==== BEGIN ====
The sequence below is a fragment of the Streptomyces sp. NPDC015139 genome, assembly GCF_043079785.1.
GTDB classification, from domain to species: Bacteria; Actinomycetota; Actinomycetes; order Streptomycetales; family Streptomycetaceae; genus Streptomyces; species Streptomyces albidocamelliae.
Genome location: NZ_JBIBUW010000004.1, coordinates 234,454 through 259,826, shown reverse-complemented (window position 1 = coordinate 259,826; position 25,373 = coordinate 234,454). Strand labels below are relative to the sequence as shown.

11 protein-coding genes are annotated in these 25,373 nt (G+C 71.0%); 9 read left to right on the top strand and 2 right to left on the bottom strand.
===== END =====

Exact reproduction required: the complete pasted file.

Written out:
The sequence below is a fragment of the Streptomyces sp. NPDC015139 genome, assembly GCF_043079785.1.
GTDB classification, from domain to species: Bacteria; Actinomycetota; Actinomycetes; order Streptomycetales; family Streptomycetaceae; genus Streptomyces; species Streptomyces albidocamelliae.
Genome location: NZ_JBIBUW010000004.1, coordinates 234,454 through 259,826, shown reverse-complemented (window position 1 = coordinate 259,826; position 25,373 = coordinate 234,454). Strand labels below are relative to the sequence as shown.

11 protein-coding genes are annotated in these 25,373 nt (G+C 71.0%); 9 read left to right on the top strand and 2 right to left on the bottom strand.